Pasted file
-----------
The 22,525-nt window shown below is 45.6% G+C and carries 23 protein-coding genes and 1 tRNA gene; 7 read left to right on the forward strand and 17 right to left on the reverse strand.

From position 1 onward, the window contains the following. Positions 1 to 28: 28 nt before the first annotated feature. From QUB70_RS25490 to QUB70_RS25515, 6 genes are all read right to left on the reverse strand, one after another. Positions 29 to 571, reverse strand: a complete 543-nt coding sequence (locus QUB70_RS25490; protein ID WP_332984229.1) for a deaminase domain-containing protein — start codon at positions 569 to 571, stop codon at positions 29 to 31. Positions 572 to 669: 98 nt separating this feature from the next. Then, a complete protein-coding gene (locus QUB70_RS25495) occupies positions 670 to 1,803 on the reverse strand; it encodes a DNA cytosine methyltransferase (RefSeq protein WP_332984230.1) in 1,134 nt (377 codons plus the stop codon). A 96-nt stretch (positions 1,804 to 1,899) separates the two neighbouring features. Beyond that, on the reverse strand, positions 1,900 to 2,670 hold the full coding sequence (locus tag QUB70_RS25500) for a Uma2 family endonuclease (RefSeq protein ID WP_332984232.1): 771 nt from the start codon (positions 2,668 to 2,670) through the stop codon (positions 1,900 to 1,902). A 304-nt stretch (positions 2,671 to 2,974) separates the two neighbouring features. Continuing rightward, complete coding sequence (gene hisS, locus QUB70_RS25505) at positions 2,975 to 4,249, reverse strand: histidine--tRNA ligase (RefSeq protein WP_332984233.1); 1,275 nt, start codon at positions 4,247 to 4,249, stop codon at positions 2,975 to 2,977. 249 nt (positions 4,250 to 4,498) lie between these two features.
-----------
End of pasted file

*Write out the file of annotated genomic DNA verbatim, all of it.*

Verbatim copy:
The 22,525-nt window shown below is 45.6% G+C and carries 23 protein-coding genes and 1 tRNA gene; 7 read left to right on the forward strand and 17 right to left on the reverse strand.

From position 1 onward, the window contains the following. Positions 1 to 28: 28 nt before the first annotated feature. From QUB70_RS25490 to QUB70_RS25515, 6 genes are all read right to left on the reverse strand, one after another. Positions 29 to 571, reverse strand: a complete 543-nt coding sequence (locus QUB70_RS25490; protein ID WP_332984229.1) for a deaminase domain-containing protein — start codon at positions 569 to 571, stop codon at positions 29 to 31. Positions 572 to 669: 98 nt separating this feature from the next. Then, a complete protein-coding gene (locus QUB70_RS25495) occupies positions 670 to 1,803 on the reverse strand; it encodes a DNA cytosine methyltransferase (RefSeq protein WP_332984230.1) in 1,134 nt (377 codons plus the stop codon). A 96-nt stretch (positions 1,804 to 1,899) separates the two neighbouring features. Beyond that, on the reverse strand, positions 1,900 to 2,670 hold the full coding sequence (locus tag QUB70_RS25500) for a Uma2 family endonuclease (RefSeq protein ID WP_332984232.1): 771 nt from the start codon (positions 2,668 to 2,670) through the stop codon (positions 1,900 to 1,902). A 304-nt stretch (positions 2,671 to 2,974) separates the two neighbouring features. Continuing rightward, complete coding sequence (gene hisS, locus QUB70_RS25505) at positions 2,975 to 4,249, reverse strand: histidine--tRNA ligase (RefSeq protein WP_332984233.1); 1,275 nt, start codon at positions 4,247 to 4,249, stop codon at positions 2,975 to 2,977. 249 nt (positions 4,250 to 4,498) lie between these two features.